Stewart and Stewart, while making a detailed analysis of the dispute here, argue that the measure of cross-retaliation in this case is an illogical step and could harm the WTO system.
"As explained above, this case presents a unique situation in which a WTO member has responded to an adverse WTO ruling by seeking to amend its WTO commitments to make clear that its obligations do not apply to the domestic policy which had been found problematic. To obtain this amendment, the U.S. was required to provide compensation to all affected WTO members, not only those who would have been entitled to retaliate if they had brought the original dispute. As noted above, the U.S. was able to reach agreements with each of the countries that requested compensation except for Antigua. If agreement had been reached with Antigua, or if arbitration under Article XXI of the GATS had settled the amount of compensation to be provided, the U.S. would now be in compliance with its amended WTO obligations even with its domestic gambling policies still in place, and Antigua (along with other countries) would be compensated for the withdrawn concession.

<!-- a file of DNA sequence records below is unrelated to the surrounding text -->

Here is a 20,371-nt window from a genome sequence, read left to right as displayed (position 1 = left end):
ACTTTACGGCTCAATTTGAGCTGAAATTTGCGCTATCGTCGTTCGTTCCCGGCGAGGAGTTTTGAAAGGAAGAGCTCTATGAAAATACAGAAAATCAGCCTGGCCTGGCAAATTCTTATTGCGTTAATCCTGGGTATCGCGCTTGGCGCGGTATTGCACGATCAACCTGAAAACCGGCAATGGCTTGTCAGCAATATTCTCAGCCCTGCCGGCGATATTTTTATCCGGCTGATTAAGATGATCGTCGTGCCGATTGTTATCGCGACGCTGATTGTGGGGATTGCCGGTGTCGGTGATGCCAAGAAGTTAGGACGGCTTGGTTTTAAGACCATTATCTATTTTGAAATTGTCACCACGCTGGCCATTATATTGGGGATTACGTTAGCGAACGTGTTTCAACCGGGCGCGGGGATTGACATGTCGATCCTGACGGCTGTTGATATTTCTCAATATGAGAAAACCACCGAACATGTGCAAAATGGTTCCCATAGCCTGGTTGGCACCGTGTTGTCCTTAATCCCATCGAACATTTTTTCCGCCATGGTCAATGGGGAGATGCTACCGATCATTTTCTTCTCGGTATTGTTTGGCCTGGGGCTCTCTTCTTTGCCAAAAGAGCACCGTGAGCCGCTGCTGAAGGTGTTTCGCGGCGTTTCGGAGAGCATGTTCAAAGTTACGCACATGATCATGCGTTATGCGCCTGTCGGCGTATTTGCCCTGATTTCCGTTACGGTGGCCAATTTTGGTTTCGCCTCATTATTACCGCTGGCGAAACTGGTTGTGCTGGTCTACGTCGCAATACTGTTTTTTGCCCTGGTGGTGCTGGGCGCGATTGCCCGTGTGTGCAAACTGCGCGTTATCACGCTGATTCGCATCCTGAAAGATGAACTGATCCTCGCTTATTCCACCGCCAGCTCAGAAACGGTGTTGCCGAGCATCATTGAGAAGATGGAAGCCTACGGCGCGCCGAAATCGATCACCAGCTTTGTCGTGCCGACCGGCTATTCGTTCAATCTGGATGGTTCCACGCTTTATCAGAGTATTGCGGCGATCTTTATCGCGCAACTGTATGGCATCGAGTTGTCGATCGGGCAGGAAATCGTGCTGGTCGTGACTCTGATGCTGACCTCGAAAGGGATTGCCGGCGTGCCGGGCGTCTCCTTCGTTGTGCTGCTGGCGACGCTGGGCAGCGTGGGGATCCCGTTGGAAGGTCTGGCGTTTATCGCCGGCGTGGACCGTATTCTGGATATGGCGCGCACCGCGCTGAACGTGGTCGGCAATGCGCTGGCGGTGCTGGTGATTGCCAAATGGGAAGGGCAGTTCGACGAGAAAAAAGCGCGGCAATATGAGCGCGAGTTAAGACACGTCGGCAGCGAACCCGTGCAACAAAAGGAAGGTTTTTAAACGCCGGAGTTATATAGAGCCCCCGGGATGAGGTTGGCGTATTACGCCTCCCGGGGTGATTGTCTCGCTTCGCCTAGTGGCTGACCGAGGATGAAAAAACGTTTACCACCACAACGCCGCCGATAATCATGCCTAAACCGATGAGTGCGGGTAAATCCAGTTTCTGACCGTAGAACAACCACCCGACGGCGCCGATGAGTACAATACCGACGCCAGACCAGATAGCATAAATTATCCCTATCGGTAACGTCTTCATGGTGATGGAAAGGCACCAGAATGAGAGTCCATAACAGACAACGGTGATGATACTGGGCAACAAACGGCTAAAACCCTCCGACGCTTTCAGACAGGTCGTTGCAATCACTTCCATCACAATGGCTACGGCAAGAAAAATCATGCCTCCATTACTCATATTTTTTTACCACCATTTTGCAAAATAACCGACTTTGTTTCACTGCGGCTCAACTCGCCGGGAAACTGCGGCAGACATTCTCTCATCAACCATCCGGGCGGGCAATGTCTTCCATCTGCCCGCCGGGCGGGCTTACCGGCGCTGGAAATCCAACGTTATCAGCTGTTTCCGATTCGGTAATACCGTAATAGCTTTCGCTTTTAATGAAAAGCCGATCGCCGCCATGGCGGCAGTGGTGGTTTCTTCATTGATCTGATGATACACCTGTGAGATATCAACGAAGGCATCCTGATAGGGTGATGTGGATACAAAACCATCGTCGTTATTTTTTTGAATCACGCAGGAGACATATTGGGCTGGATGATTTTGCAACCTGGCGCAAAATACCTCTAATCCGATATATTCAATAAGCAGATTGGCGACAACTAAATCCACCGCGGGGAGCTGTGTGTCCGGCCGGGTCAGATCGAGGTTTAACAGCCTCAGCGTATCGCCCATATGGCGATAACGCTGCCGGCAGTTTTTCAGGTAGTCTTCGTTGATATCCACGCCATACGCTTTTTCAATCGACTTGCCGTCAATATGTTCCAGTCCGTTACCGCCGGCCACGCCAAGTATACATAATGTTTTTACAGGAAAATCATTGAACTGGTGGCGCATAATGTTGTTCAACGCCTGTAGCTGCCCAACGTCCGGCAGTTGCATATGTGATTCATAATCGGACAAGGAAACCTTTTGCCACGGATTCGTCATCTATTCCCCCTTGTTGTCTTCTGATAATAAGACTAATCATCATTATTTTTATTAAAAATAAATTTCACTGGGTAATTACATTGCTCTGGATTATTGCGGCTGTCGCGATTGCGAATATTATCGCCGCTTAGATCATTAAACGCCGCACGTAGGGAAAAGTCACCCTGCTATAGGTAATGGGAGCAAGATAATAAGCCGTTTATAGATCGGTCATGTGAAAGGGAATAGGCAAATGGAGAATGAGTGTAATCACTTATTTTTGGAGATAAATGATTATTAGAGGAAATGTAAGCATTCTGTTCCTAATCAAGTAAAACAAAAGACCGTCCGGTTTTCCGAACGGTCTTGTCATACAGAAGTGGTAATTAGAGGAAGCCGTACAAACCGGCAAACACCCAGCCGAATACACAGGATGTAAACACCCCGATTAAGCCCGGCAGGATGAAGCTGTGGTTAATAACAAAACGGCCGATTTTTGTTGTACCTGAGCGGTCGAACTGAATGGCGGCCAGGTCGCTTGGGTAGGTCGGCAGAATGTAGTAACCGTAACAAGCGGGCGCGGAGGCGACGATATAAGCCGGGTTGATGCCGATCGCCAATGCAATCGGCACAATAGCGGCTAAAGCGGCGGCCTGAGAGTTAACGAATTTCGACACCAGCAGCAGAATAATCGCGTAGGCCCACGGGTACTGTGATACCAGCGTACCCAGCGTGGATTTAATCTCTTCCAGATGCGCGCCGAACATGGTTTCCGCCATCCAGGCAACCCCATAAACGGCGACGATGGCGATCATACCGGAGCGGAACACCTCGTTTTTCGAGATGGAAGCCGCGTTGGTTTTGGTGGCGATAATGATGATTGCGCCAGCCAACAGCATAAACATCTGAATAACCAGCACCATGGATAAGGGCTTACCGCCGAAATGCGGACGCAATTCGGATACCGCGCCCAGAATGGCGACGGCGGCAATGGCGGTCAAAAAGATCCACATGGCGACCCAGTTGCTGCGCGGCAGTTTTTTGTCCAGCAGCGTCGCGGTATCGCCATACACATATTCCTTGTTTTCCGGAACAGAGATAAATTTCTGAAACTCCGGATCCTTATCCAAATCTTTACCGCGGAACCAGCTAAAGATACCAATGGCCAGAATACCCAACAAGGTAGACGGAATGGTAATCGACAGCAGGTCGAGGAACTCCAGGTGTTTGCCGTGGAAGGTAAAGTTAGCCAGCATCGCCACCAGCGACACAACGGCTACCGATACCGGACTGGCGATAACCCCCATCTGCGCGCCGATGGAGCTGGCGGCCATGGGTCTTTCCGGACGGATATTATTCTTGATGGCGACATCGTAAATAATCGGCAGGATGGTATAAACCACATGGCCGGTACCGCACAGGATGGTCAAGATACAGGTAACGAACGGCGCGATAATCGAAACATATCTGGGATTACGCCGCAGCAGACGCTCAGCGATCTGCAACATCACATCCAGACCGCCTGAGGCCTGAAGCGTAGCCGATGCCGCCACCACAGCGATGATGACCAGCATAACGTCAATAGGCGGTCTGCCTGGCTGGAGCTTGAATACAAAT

Instead, because WTO rules permit Antigua to withdraw benefits for the on-going violation under the DSU even as arbitration under the GATS remains suspended, the U.S. is now faced with the prospect of open-ended retaliation for on-going violations it is unable to address through a renegotiation of its commitments. In short, the U.S. may have to pay two times to resolve one problem – once to amend its obligations to reflect what it thought it had originally agreed to when it negotiated the GATS, and once as a result of retaliation authorized in the course of a dispute launched before that amendment was made."
The above submission raises the important point of domestic policy space to amend past commitments in the context of a dispute.This piece however seems to support Antigua. Interesting...